Kinematics of an Articulated Connecting Rod and Its Effect on Simulated Compression Pressures and Port Timings
- Additional Document Info
- View All
© 2018 by ASME. This study discusses the motion of the articulated connecting rod of an integral-enginecompressor and the effect of the kinematics on in-cylinder pressure and port timings. A piston position modeling technique based on kinematics and engine geometry is proposed in order to improve the accuracy of simulated in-cylinder compression pressures. Many integral-engine compressors operate with an articulated connecting rod. For this type of engine-driven compressor, two power pistons share a crank throw with the compressor. The hinge pins that attach the power piston connecting rods to the crank are offset, causing the piston locations for each cylinder to be out of phase with each other. This causes top dead center (TDC) to occur at different crank angles, alters the geometric compression ratio, and also changes the port timings for each cylinder. In this study, the equations of motion for the pistons of the four possible compressor/piston configurations of a Cooper-Bessemer GMW are developed. With the piston profiles, the intake and exhaust port timings were determined and compared to those of a slider-crank mechanism. The piston profile was then inputted into GT-POWER, an engine modeling software developed by Gamma Technologies, in order to obtain an accurate simulation match to the experimental in-cylinder pressure data collected from a Cooper-Bessemer GMWH-10C. Assuming the piston motion of an engine with an articulated connecting rod is similar to a slider-crank mechanism can create a difference in port timings. The hinge pin offset creates asymmetrical motion about 180° aTDC, causing the port timings to also be asymmetrical about this location. The largest differences are shown in the intake port opening of about 10 deg and a difference in exhaust port opening of about 7 deg when comparing the motion of the correct configuration to the motion of a slider-crank mechanism. It is shown that properly calculating the piston motion profiles according to the crank articulation and engine geometry provides a good method of simulating in-cylinder pressure data during the compression stroke.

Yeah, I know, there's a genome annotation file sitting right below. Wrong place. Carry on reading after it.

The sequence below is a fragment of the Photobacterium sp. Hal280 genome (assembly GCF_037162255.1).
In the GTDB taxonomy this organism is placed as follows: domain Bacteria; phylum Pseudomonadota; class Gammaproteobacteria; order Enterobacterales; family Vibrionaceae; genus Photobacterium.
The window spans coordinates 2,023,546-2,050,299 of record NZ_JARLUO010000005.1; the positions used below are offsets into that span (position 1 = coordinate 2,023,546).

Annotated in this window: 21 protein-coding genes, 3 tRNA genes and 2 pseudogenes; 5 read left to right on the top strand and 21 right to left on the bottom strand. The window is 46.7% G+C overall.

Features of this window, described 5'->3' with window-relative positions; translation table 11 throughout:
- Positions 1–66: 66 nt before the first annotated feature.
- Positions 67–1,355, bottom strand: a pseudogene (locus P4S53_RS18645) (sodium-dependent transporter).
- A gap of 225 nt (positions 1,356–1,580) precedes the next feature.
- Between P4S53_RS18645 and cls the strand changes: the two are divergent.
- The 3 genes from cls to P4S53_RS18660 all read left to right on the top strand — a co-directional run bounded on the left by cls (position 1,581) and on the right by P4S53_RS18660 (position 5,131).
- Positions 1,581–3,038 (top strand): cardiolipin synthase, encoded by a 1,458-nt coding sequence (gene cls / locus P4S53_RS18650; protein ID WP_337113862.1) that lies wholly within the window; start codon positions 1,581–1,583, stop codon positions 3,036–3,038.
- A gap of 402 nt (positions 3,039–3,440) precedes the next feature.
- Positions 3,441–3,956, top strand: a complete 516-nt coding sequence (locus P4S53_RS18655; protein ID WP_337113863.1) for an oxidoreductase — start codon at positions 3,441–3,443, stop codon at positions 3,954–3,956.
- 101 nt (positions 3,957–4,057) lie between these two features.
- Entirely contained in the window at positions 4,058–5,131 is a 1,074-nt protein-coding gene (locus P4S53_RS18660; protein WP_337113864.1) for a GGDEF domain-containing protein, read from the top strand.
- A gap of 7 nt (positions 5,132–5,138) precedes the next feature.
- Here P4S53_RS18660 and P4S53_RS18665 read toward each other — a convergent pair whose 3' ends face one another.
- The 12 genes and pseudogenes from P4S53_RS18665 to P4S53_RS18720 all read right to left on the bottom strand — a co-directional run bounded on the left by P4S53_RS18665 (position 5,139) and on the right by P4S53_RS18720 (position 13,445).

author list (cited authors)
Fieseler, K., Jacobs, T. J., & Patterson, M.